Fast day. We publish on our outside page the Proclamation of President Davis, for a National Fast, to-morrow. We trust the day will be strictly observed through all the Confederate States; that all places of business will be closed, and that especially establishments for the sale of liquor will not dispense the means of feasting and frolicking on a day of fasting and prayer.
A good suggestion. A Staunton correspondent, after giving an account of the surprise at Phillippi, urges the propriety of sending Henry A. Wise, with his partisan Legion, at once to Northwestern Virginia. He adds: Gen. Wise is the very man for that country and that people. He can do more with them and for them than Gen. Beauregard himself. Please say to Gen. Wise, that it is suggested that he visit President Davis without delay, and request the loan of the 600 Choctaw warriors in or about Norfolk, for four weeks only. Gen. Wise, commanding his Legion and our Choctaw friends, could settle little matters of difference which might arise between themselves on the one hand, and Carlile, late of Dayton, Rockingham county, Va., Brown of Preston, Major Gen. McLeland, of Ohio, and the crawling sympathizers with Seward and Lincoln on the other, in one lunar month; rest assured of this. Our young men who went from this county (Augusta) are noble youths; but, my dear Editors, the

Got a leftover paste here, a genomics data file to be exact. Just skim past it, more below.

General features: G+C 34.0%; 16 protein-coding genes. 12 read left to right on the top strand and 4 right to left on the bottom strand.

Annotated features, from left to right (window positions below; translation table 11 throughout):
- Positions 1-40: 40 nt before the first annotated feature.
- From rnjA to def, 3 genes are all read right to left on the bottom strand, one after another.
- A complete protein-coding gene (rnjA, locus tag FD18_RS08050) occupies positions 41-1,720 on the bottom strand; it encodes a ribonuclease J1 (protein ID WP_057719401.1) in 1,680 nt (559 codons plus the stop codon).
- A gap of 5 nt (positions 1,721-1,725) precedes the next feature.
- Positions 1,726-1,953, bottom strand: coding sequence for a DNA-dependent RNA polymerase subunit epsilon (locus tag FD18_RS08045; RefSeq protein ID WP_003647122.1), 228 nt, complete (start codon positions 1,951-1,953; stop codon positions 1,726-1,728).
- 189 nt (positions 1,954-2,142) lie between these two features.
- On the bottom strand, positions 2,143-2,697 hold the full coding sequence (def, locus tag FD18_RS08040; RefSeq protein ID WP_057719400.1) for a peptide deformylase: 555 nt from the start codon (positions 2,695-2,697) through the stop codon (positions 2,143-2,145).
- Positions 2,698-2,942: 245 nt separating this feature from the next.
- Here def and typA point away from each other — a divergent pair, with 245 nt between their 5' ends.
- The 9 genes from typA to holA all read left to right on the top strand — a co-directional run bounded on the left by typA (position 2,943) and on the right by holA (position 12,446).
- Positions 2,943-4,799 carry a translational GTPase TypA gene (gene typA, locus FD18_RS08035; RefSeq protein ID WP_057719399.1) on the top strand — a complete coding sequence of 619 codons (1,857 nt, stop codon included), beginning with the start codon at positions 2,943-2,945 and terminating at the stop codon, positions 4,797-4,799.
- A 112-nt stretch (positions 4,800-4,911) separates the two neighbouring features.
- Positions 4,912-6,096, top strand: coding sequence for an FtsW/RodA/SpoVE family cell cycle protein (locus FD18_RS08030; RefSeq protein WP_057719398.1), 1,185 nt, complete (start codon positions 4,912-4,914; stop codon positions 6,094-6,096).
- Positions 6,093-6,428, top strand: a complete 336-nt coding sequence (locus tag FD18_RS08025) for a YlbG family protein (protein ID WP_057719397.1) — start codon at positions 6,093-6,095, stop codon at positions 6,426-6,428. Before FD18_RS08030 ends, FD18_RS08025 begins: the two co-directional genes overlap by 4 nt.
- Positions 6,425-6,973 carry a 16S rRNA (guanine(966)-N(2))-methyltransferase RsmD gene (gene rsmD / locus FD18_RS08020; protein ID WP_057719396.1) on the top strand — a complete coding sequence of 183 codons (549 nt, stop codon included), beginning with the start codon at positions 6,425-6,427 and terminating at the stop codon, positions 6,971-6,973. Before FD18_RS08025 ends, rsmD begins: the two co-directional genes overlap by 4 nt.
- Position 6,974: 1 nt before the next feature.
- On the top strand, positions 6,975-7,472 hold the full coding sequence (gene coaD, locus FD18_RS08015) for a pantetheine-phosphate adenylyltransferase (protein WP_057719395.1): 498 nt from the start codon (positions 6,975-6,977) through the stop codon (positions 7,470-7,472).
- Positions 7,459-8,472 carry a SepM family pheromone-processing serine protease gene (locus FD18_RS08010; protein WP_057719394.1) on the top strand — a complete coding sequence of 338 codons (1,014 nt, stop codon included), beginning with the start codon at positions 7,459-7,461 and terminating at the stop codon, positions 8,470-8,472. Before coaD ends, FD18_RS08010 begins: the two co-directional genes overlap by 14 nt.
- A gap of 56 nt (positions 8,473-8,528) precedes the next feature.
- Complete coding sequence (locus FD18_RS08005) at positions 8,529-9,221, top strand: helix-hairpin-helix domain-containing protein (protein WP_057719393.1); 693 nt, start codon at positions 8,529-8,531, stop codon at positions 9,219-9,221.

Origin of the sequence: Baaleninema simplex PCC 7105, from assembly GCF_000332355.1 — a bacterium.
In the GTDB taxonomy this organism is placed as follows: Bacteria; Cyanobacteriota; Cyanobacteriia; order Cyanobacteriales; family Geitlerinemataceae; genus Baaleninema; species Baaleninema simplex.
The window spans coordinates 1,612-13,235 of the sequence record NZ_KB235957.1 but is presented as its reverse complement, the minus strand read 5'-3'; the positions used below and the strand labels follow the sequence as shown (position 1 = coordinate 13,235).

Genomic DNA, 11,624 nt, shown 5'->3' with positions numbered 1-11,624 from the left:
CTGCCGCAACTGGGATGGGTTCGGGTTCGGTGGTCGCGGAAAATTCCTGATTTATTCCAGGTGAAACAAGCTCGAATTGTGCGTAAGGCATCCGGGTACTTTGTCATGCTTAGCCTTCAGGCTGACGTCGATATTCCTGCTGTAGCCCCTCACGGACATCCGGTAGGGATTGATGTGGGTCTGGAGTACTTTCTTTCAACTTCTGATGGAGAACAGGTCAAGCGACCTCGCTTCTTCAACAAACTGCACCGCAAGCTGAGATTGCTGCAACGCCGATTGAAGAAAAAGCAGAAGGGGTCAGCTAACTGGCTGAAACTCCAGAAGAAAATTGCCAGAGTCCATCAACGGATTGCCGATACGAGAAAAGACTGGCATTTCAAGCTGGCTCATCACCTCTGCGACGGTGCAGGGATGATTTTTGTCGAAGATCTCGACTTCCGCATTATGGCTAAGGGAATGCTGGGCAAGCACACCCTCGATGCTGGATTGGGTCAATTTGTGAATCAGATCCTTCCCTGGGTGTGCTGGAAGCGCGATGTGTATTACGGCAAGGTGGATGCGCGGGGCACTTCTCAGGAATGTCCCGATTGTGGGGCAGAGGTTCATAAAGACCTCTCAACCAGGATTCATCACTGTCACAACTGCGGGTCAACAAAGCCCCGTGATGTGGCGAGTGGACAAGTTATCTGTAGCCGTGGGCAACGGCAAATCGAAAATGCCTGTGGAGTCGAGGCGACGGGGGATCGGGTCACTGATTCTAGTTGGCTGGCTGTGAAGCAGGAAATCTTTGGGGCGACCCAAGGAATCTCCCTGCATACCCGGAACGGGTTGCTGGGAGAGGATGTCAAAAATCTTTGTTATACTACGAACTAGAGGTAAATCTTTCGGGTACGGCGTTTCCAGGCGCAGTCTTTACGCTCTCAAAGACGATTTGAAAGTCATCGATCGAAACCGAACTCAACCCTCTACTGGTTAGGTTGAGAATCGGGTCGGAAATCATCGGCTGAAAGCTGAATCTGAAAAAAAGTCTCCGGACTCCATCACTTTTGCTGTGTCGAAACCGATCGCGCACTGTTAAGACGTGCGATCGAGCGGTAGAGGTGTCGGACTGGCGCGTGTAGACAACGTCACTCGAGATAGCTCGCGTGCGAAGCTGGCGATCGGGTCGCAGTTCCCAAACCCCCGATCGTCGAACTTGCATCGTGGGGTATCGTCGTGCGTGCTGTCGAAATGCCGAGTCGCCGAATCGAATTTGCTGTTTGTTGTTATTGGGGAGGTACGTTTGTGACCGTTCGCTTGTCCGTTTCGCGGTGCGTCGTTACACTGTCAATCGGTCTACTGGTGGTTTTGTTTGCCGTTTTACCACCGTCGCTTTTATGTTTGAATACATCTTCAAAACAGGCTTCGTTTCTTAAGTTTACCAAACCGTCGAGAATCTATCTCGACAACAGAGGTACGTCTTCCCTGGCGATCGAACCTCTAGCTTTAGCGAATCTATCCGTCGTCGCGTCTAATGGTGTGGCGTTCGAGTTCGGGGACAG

home manufacture. Indeed, the rifles, as well as the knives, were nearly all made here in the mountains, and if not the most polished weapons, are certainly most efficient and deadly. The most patriotic feelings actuated all, and all seemed anxious to meet the invader, who comes to disturb our peace, and commit his barbarities upon our people, who have never wronged or injured him, and who only ask to be let alone. A lad, hardly in his teens, bore a fine rifle, and as arms were scarce, Col. Davis asked him to give it to one of the men. He positively refused, declaring that he had come to fight himself, and sincerely regretted than the rumors were false, as he hoped to have decked his shot-pouch with the scalp of an Abolitionist. His reply occasioned a great deal of interest in the young soldier, and he was encouraged by the applause of the crowd. Mr. Price, the member from this county to the Convention, applauded his resolution, and tendered him the hospitalities of his house, wh